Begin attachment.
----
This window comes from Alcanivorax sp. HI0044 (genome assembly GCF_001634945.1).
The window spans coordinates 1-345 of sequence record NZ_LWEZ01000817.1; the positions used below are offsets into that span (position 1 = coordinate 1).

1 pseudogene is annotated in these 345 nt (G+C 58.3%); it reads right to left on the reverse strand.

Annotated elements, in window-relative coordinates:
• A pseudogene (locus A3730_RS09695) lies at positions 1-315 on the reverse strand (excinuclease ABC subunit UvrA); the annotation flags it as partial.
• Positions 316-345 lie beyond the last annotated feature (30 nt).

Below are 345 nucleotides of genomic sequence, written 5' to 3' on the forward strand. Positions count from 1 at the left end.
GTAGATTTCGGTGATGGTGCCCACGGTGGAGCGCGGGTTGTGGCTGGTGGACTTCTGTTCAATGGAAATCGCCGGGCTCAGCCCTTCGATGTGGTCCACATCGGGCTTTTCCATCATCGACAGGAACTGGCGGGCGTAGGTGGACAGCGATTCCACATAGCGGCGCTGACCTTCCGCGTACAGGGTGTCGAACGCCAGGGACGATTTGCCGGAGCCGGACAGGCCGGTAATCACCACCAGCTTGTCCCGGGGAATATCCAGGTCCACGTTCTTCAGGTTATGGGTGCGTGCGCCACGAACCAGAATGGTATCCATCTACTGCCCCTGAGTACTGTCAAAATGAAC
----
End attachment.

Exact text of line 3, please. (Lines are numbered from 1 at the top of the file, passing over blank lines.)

1 pseudogene is annotated in these 345 nt (G+C 58.3%); it reads right to left on the reverse strand.